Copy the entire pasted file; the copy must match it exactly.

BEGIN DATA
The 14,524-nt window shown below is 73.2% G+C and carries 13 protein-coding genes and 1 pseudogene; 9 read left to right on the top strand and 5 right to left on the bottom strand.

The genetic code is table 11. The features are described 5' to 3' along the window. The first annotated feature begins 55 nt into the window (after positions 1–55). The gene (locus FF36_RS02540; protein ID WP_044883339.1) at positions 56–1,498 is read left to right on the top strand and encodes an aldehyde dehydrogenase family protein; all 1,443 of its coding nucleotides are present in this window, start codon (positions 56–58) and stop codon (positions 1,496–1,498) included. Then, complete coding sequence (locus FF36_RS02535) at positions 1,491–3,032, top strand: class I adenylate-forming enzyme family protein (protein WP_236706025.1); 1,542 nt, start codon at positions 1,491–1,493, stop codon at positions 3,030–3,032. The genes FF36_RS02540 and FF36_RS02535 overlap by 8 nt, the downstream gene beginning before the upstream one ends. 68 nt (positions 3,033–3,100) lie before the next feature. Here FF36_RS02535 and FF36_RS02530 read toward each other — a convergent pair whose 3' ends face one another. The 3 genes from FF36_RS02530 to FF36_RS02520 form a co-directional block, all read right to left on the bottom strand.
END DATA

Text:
The 14,524-nt window shown below is 73.2% G+C and carries 13 protein-coding genes and 1 pseudogene; 9 read left to right on the top strand and 5 right to left on the bottom strand.

The genetic code is table 11. The features are described 5' to 3' along the window. The first annotated feature begins 55 nt into the window (after positions 1–55). The gene (locus FF36_RS02540; protein ID WP_044883339.1) at positions 56–1,498 is read left to right on the top strand and encodes an aldehyde dehydrogenase family protein; all 1,443 of its coding nucleotides are present in this window, start codon (positions 56–58) and stop codon (positions 1,496–1,498) included. Then, complete coding sequence (locus FF36_RS02535) at positions 1,491–3,032, top strand: class I adenylate-forming enzyme family protein (protein WP_236706025.1); 1,542 nt, start codon at positions 1,491–1,493, stop codon at positions 3,030–3,032. The genes FF36_RS02540 and FF36_RS02535 overlap by 8 nt, the downstream gene beginning before the upstream one ends. 68 nt (positions 3,033–3,100) lie before the next feature. Here FF36_RS02535 and FF36_RS02530 read toward each other — a convergent pair whose 3' ends face one another. The 3 genes from FF36_RS02530 to FF36_RS02520 form a co-directional block, all read right to left on the bottom strand.